RED TROUSERGATE: the column of crap

Reading George Ferguson’s ‘By George’ column in today’s Cancer – alas not yet online – at least explains why he chose a career in concreting over public park land rather than comic writing.

Southville’s great wit writes about Easter this week:

I challenge Cadbury or Elizabeth Shaw to make an attempt on the world record by building the largest Easter ‘egg’ in the world.

The current record is held by Belgium with a 27 foot high, 21 foot wide egg, the size of a three-storey house.

It would be a fitting challenge to build one at Greenbank, although sadly it would be an early victim of global warming and the ‘bloggers’ would be bound to condemn it as a conspiracy to block the cycle path.

What the fuck is the gormless public school twit on about now? Does this sort of thing pass for humour at Wellington College? I say! These chaps know how to have a snigger, what?

George also – why I don’t know – wants “to develop a special Bristol chocolate-free egg” and is inviting recipes.

How about a shell made of nuts and crackers, then fill it full of shit and call it “a Ferguson”?

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12 Responses to RED TROUSERGATE: the column of crap

  1. chris hutt says:

    “How about a shell made of nuts and crackers, then fill it full of shit and call it “a Ferguson”?”

    …and wrapped in green eco-foil in a carton made from recycled hawthorn hedge.

    I think that column was printed 10 days late.

  2. badnewswade says:

    The evening post: New lows every day.

    It’s interesting isn’t it, how the media have lost all credibility. Does anyone even read any of their crap anymore, much less believe it?

    The amusing thing is that newpapers then have the gall to whine about and the growth of the internet and declining cicrulation figures (ie, profits) as if they had a right to our money and attention.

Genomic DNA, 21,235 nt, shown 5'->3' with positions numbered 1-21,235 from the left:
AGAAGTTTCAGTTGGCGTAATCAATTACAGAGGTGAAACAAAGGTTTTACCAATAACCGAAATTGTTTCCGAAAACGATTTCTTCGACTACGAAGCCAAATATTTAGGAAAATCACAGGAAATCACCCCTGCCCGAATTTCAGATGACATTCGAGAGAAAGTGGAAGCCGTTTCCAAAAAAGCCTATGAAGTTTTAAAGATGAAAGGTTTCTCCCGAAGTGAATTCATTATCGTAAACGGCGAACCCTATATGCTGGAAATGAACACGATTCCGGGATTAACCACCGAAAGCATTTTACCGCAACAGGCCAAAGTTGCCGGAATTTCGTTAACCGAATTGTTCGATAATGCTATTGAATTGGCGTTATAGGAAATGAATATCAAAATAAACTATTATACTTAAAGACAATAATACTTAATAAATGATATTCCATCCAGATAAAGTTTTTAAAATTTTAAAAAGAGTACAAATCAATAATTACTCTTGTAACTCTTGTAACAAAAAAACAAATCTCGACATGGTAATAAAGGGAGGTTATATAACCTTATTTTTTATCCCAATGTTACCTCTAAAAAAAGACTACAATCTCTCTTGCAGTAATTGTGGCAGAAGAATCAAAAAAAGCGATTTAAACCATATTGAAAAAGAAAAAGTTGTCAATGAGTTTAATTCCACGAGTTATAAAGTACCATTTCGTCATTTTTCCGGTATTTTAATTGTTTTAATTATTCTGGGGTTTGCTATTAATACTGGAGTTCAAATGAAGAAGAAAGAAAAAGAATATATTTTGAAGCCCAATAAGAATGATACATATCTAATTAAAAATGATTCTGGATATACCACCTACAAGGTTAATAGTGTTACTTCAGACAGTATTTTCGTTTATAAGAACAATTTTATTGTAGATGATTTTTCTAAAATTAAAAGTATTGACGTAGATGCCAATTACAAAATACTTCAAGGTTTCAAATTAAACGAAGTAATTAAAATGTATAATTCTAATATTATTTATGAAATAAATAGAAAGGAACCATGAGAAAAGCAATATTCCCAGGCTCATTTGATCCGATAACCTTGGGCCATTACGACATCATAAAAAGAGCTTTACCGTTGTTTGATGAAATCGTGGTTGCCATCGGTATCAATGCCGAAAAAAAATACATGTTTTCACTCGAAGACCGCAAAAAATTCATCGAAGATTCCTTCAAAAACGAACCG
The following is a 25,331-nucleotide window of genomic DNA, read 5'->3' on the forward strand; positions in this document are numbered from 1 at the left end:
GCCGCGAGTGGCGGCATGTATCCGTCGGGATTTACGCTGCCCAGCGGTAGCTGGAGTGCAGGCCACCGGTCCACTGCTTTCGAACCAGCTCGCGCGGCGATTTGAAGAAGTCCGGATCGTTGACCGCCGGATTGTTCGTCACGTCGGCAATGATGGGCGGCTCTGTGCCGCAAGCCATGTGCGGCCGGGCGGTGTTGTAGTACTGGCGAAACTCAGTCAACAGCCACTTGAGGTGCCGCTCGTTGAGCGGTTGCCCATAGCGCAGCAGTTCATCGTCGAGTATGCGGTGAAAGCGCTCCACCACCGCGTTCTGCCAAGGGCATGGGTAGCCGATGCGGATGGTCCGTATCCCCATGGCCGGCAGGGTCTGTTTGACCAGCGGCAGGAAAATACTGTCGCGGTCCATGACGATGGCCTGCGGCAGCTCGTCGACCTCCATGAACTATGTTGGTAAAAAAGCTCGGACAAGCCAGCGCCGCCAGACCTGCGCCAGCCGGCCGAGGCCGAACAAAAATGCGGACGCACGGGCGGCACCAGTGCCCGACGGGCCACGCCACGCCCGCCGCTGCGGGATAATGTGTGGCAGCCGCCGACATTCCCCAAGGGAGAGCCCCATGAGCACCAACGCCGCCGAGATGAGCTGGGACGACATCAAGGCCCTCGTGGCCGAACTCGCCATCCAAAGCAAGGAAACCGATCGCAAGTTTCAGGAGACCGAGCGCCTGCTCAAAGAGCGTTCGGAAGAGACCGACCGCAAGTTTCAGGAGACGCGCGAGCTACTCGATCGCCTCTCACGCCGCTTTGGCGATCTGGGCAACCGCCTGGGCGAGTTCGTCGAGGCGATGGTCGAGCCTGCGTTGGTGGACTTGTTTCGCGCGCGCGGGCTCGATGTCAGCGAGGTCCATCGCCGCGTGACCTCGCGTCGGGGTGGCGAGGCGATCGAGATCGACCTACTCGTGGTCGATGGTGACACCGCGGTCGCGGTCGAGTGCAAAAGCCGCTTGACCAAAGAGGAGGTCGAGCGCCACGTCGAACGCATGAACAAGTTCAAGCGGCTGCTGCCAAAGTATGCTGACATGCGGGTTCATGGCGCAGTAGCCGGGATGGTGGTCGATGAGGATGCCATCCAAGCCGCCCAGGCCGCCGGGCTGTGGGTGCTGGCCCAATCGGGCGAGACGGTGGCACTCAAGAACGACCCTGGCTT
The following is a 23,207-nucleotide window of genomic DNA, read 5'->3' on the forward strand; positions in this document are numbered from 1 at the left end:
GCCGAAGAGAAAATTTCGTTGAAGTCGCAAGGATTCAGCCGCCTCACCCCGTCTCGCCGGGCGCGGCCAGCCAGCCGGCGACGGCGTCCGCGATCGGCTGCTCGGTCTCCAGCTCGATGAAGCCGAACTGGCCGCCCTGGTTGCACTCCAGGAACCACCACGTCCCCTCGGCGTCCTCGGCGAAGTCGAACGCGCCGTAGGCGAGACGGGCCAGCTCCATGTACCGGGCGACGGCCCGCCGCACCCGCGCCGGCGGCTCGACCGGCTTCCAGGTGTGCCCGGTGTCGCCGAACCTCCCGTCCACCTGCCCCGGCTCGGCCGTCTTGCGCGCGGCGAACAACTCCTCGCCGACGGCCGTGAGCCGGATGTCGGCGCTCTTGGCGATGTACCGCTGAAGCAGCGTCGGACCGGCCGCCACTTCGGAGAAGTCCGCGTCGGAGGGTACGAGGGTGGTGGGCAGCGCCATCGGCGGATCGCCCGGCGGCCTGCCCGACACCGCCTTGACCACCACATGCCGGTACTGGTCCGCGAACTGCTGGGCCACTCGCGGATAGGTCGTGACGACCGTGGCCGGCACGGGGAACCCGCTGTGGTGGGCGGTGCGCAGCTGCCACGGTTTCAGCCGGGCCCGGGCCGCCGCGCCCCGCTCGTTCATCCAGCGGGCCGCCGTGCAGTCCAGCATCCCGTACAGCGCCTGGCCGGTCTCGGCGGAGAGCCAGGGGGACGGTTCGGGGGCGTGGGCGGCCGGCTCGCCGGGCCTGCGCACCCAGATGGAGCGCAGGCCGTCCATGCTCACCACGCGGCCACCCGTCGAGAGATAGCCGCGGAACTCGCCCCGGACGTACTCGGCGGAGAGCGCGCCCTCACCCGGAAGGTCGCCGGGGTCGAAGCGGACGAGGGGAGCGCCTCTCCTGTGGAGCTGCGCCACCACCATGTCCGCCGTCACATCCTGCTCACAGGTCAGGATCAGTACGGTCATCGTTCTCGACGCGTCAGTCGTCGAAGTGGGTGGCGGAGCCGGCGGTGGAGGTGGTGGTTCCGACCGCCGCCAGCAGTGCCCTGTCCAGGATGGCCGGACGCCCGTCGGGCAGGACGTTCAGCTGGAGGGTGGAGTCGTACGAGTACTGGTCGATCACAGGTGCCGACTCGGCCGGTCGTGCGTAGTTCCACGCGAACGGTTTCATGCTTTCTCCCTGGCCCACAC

3. Pingback: Keeping Green » RED TROUSERGATE: the column of crap

  4. Steve Stevens says:

    The reason the Evening Post has more right to our attention than this blog is because it does not by and large base entire articles on ridiculing people for the sole reason they went to one school or another.

    Also, I went to (belatedly) have a look at that cycle path the other day. It is a few square foot of scrubland. Who on earth really cares what gets done with it? This blog makes it sound like someone is trying to concrete over Ashton Court.

    If Ferguson can use it to do some good then fair play to him. I’ve lived in Bedminster all my life. It was a shithole in the early 80s and the Tobacco Factory has done a lot for the area. Good luck to him.

  5. Rosso Verde says:

    Steve, that’s not what many people in Easton think about the developement.
    We had an expensive “consultation” (see previous articles on the subject, here and elsewhere) and the suggestions by local people were ignored.
    It’s not that we don’t want something done to the factory, its just people are angry that local concerns have been ignored as usual.

  6. The Blogger says:

    So Bedminster was shithole until someone opened a fucking wine bar?

    Do me a favour.

  7. Opal says:

    “It is a few square foot of scrubland. Who on earth really cares what gets done with it?”

    There are a great many people who care very much what is done, Steve. Before you comment so hastily and inconsiderately you should read the results of the independent consultation, which can be found in a link on a previous post here:


    The great concern of local people for this area and our affection for the hedgerow, trees, wildlife and peaceful greenspace that are threatened by Squarepeg’s land-grabbing is clear to see in this report, if you take the care to read it.